I was 10, I grew up on a lake in Michigan and when I was 10 years old my father noticed I was one of the fastest kids on the ice. The lake would freeze in the winter, we'd clear off a space, we'd play hockey and do races and my father noticed I was pretty quick. So he thought alright this is a good idea, let's bring you to a speed skating race. And I thought that sounded like a good idea so I can remember lining up in a beautiful oval of black ice, you could see your breath in the air, it was a beautiful sunny morning and lined up against eight or nine other not particularly aggressive looking kids and I thought this is gonna go well. They shot the gun, I scrambled across the line, and then I watched as these graceful figures disappeared around the corner in front of me. By the time I hit the backstretch I couldn't see them anymore. It was a three lap race and by the end of the second lap as I was coming around the finish line, they all lapped me, finishing their race. So I did what an...
y good competitive kid would do, I skated to a stop and proceeded to exit the ice, race was over right? Oh no, the parents and coaches weren't having that, no you're gonna get back out there, finish the race, you can't quit. So they made me get back out there and finish that race, all alone, in tears, vowing never ever to speed skate again. Now it was a good thing I didn't quit because by the end of that year I actually managed to get 3rd place in the Michigan State Championships at age 10, at age 11 I won the Michigan State Championships, at age 12 I won the nationals for the first time and at age 13 I made the national team for the first time which then led itself to going to the Olympic games where I brought home a silver medal, I have it here, would you like to see it? Okay I'll pass it out. True story about winter Olympic medals is that they're way cooler than summer medals. Double entendre intended. The reason that's actually true is because summer medals area all identical, so the design spec hasn't changed for I don't know, 80 years. On the summer medal, they're all the same weight, height, heft, and material. Winter medals have no design spec other than they must have something from the home country inside. This one has granite from the mountain that they hollowed out in Lillehammer, Norway. So each one's a little bit different, but I'll pass that around. So you won't remember me, you won't remember my event but you'll definitely remember those Olympics for three reasons which I will share with you now. Her, her, and wait for it, this. Why me? The most watched piece of TV for 16 years running until the Super Bowl beat it about five years ago. And of course the biggest story in the 2018 games was Tonya Harding yet again, because of the movie. Have you seen it? It's great, it's fantastic, you should see it. You'll think none of it's true but it's actually all true, it's quite crazy. So when you achieve some level of success and you bring home something like that, sometimes people will ask you what's the secret to your success. And the easy answers is all of these things that we've heard since we were kids. Never give up, never give in, quitters never prosper, good things come to those who wait, and this is all fantastic advice, until it's not. Or as Scott Adams from Dilbert puts it, persistence is awesome until it's stupid. But first, why is this good advice? Who's familiar with the Stanford marshmallow experiment? A number of you, yes. So longitudinal behavioral psychological study of kids starting in 1972. Give kids the age five to eight years old the choice of one marshmallow now or two in five minutes. Now you remember, and as it turns out they've been studying this cohort since then for the last 40 plus years. And what they have found is that the two marshmallow kids have been more successful in every way. Level of financial income, level of education, health, wellbeing, relationships, you name it. The ability to delay gratification has lead to good things. But the thing is these two marshmallow kids, it's only measuring a certain thing. And I think sometimes the same great advice for kids about never giving up or never giving in, or quitters never prosper, becomes a collective adult neurosis. Now if you're here in the room or you're watching right now, chances are you have this neurosis. Yes I did just call you crazy. Now why are you crazy? Well because when one marshmallow now for two in five minutes becomes one marshmallow now for 10,000 in two years becomes one marshmallow now for 10 million in 200 years, at what point have you delayed gratification beyond all temporal boundaries and what you're actually doing is simply this. You ever done this? We've all done this, right? Why do we do this? Because we're trained to. We have been trained through operant conditioning since we were kids to never give up, to never give in, to never quit, and sometimes the obstacle you're facing is so large that you're never actually going to overcome it, and all you're doing is banging your head again the wall. So let me prove to you that this is actually crazy. This is the audience participation part of the program, so I'm gonna give you a phrase, first some childhood guidance. Then some adult wisdom, and I'm gonna ask you to fill in the blank, okay are you with me? Awesome, here we go. So, if at first you don't succeed?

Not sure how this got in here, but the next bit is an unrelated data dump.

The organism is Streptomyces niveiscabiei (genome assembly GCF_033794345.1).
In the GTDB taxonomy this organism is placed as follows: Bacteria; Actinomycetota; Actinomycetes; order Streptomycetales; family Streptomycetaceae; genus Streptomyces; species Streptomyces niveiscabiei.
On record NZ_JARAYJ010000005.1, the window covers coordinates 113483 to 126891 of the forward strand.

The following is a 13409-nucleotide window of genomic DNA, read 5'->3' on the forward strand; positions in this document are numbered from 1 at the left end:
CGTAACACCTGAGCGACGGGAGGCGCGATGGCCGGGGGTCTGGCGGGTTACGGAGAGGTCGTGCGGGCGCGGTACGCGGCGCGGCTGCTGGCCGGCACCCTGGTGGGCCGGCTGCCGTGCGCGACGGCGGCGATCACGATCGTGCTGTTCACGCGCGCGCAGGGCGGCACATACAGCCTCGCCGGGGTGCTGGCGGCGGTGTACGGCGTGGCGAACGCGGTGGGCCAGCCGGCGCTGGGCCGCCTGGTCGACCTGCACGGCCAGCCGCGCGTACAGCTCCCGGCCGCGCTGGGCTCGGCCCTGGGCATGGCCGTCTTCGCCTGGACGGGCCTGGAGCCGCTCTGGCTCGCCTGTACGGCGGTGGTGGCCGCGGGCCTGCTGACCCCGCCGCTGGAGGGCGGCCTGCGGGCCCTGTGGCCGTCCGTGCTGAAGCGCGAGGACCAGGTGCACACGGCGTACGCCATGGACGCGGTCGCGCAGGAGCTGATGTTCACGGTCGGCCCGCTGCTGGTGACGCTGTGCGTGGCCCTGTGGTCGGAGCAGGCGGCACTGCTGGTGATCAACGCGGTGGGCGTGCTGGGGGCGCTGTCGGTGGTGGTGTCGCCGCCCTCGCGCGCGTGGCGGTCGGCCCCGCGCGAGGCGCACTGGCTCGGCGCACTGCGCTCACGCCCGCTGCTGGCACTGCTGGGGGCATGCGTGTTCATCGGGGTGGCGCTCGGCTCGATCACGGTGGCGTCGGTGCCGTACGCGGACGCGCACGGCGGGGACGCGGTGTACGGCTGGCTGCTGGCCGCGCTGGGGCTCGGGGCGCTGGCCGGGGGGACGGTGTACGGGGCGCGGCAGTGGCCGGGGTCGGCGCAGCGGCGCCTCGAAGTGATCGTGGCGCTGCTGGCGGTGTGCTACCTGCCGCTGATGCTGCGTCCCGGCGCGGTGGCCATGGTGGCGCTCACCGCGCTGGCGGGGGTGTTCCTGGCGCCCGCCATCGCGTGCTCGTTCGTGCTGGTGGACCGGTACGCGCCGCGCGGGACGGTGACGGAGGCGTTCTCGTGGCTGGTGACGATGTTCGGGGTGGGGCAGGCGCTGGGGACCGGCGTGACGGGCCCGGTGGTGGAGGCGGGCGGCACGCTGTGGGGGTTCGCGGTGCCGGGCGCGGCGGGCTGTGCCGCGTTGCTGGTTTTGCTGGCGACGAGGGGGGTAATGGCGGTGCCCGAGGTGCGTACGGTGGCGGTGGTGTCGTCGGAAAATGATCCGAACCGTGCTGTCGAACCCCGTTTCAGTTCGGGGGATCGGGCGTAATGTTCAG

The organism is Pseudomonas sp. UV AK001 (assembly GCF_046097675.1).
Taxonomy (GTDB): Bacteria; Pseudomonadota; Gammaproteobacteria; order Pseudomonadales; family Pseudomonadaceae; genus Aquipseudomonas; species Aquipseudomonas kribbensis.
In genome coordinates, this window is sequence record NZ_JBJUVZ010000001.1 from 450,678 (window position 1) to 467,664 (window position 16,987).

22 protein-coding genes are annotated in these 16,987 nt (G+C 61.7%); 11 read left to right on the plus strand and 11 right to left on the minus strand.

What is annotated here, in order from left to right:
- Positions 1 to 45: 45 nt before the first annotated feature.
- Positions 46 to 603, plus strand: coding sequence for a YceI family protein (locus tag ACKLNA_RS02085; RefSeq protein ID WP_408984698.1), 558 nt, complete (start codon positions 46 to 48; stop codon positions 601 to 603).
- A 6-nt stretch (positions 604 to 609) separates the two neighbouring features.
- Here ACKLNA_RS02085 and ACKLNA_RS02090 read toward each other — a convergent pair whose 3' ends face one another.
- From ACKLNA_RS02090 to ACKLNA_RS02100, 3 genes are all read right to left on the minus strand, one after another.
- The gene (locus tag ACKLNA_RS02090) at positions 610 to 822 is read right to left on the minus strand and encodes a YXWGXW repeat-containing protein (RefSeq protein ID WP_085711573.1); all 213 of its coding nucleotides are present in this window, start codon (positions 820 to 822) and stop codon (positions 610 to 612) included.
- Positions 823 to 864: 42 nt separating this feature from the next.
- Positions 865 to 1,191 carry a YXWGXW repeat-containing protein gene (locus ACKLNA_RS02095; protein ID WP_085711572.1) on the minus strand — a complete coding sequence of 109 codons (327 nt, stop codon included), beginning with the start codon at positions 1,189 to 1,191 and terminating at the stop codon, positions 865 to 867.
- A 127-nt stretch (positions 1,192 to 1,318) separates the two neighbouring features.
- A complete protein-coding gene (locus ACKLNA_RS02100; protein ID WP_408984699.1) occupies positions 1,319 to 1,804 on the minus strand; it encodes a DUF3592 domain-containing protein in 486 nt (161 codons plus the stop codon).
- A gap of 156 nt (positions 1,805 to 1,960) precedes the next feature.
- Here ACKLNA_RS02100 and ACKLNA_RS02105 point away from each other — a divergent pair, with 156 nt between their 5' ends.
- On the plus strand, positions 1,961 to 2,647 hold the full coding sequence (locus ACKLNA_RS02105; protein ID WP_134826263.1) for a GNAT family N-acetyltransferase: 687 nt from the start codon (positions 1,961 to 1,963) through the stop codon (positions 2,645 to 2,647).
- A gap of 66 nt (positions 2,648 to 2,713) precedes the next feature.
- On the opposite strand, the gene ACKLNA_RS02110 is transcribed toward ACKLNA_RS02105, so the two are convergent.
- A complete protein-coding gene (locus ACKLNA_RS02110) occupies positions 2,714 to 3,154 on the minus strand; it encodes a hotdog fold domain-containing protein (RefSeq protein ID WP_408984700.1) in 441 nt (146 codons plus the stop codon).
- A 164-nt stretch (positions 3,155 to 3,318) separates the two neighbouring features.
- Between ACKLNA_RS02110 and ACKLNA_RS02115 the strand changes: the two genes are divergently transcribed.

Try try again. Actually Wikipedia adds a third try. So try try try again, because apparently two is not enough. So here's the childhood guidance, we've all heard it, yes? Okay, so now let's see the paradox inherent in the adult wisdom. The definition of insanity is repeating the same thing over and over and over again and expecting different results. So take a look at these two phrases, they're saying the exact opposite things. So which one is right? Well I have some advice for you from my 40 plus years on this planet I'd like to share with you. I hope you find it valuable. If at first you don't succeed. (audience laughter) You guys have been great, I hope you enjoy the rest of your day. (audience laughter) Alright that's not actually the advice. I will give you advice given to me by an amazing master coach by the name of Mike Walden and I'll tell his story in a little bit. But first I'm gonna share a few statistics about that little talisman floating around the room. This was something our coach shared with us the night before the gold medal round. In the modern era of the winter Olympics between 1892 and 1994 there were about 500 million Americans that came of Olympic age, 18 to 35, and of those about 250 thousand or so tried out for winter Olympic games. And of those about 2500 only had ever made a team and as of 94 only 52 people that had ever brought home a medal. So they're quite rare, it's one in 10 million. So the odds of bringing one of those home is one in 10 million, so this is super rare. Probably never seen a winter Olympic medal, there's tons of summer medals, you know, they're everywhere. So how did a terrible athlete from southeastern Michigan bring that home? Now I can hear your thoughts here in the room and also out there, I couldn't possible be a terrible athlete right? Okay let me prove it to you. This is pretty easy actually. I played 8th grade basketball, I started every game because there was only seven of us. I never scored a point, not even a free throw. I'm not stupid, so I switched to baseball 9th grade and not only did I never bring in a run, the bat never touched the ball. I grew up on a lake, I can barely swim, I have no hand eye coordination, I am a T-rex of a human being, I have absolutely no endurance, I can't do anything that lasts longer than a minute. So all of these weaknesses and yet this still happened. How? Well I had an amazing coach who ignored all of that and focuses on this. If at first you don't succeed, his mantra was race your strengths, design for your strengths, and design around your weaknesses. Don't try to fix them. Let me eliminate through a few stories. When I was 21 I graduated from college in California, training, you know, between classes. And imagine to get 12th place in the world in speed skating that year, so I was pretty sure that by graduating and joining the Olympic team I could go from 12th to sixth to first in the two years I had to prepare for the next Olympics. So I went and moved into the Olympic training center with some of the other athletes and a couple days after arriving they put us through a couple of tests. These sort of SATs of sports as it were. Slid a manila envelope under our door, I had to show up across campus the next morning at nine o'clock for my first test. So I sat at the end of a long hallway and I was putting on my cycling gear and right at nine o'clock the door at the end of the hallway slammed open and one of my teammates staggered out, he could barely walk he was breathing so hard he sounded like a horse, his face was white, his legs were pink, he looked like he'd been beaten with a stick, and whatever he just did I was gonna have to do. So now I'm nervous, right? I'm asking him Chris, what's, how was it? And he just, his eyes were bloodshot, he looks at me shakes his head and he keeps moving past me and I'm like oh god here we go. So I get into this room and it was like a hospital room. It was acoustic tile ceilings, white tile floors, a bunch of machinery around the room, people in lab coats, and they didn't pay me any attention except for the doctor who glanced at me and said get on the bike and take off your shirt. There was a stationary bike in the middle. So I did that, I took off my shirt, and attendants materialized out of nowhere and they start slathering me with this viscous goop on my chest and back and then they stuck suction cups all over my chest and back and each one had wire leads that lead across the room to one of the machines of the room until I was strung up like a wedding gazebo. And then the coup de grace was this weird helmet contraption they put up and over my head, and then they swung this tube down and jammed it into my mouth and then the doctor looked at me and he said are you ready? I shook my head, he wasn't talking to me, the lady behind me grabbed a hose, attached it to the tube, this is the test, how much oxygen can you breathe while pedaling on the bike. They call this the VO2 Max test. So he then looked at me again he said are you ready, I shook my head, he was talking to me and he simply said three, two, one, start pedaling. So what could I do, I started pedaling. And then he explained, he said John this is simple what we're gonna do here is we're gonna put 175 watts of resistance on the bike, you're gonna pedal at 90 RPMs for two minutes and then every two minutes we're gonna raise the watts of resistance by and we're gonna raise your RPMs by five until you finish. I quickly did that math, that's an escalator to hell. The only way out is to die. To look like my teammate. But what could I do, I started pedaling and I made it through the first two minutes and it wasn't too hard, and right at the end of the two minutes, the first of several strange things happened. One of the attendants, the smallest one, came out with her little white lab coat, she pried my pinky off the bars, jabbed it with an ordinary house pin, squeezed some blood into a vial and walked away without so much as a please or thank you. And every two minutes the vampire's back for a new finger and every two minutes they raise the resistance and I made it to four, and then I made it to six, and right around seven minutes I'm struggling, I'm working pretty hard my pulse is up over 180, I'm sweating, there's spit going into the tube and xylophoning down and I'm thinking about the properties of physics and electricity and water and metal but I survived, I didn't get electrocuted. And about seven and a half minutes in I'm thinking I'll make eight, I'll make eight. Nobody's paid me a lick of attention until now. And then right about eight when my legs start to slow down the doctor walks out, nonchalantly looks at his watch, looks at me, and goes you're about halfway. In a test that only gets subsequently harder, he thinks I'm halfway and I think he's crazy. But that's when everybody comes out of the woodwork and now they're in my face and they're screaming you gotta make it two more minutes, make two more minutes. So I ante up, they raise the resistance, I speed up my RPMs and I make nine minutes and then I'm closing in on 10 and I'm gonna be done and then they start this little game. No you gotta make one more minute, just make one more. So I make another minute, and then they say make 30 seconds. Make 30 seconds, so I make 30, make 20, make 15, make 10, make five, and finally at 13 minutes 26 seconds my legs, my lungs, my heart, everything gave out. My pulse was at 221. And the little vampire was slashing fingers every 15 seconds for the last two minutes, so that was annoying me and I got off the bike and I'm starting to stagger towards the door and she's in front of me and she's all happy, you're like creepy happy, she's bouncing up on her feet, and she's like you have the best lactic acid we've ever measured! And I said that's great, I don't know what that means. And she smiled super creepy, I'll never forget this smile. And she goes, you're good at suffering. Is that a metric, what does that mean? I didn't know what it meant so I staggered down the hallway some guy's trying to ask me questions I can't answer them, I get down and I put on my clothes and I head back to my room and I get my results from the door and I was pretty excited to open them. But true story, the guy that passed me in the hallway was none other than Lance Armstrong. Age 17, he was there for his first cycling camp and as he passed me in the hall he offered me some BPO, testosterone, and steroids, no he didn't. He didn't, he didn't, come on. He was only 17, he'd barely started doping. But I digress, so it really was him and I wish he had offered me those things because I got my test back and this is what the report said. When I was done falling off the bike at 13:26, Lance was only half done. He went 26 and a half minutes in a test that only gets harder. And I had the lowest score by a pretty wide margin of anybody on the team. And this was supposed to be the most predictive of the tests of success in my sports. So I of course did what any good competitive athlete would do, I disavowed the results. Clearly this is not me, can't be my results. I was 12th in the world last year so something wrong with the doctor, the test, the vampire, the bike, something. And then I took this twice more over the next two years and I scored a 52, and then a 52, and a 52.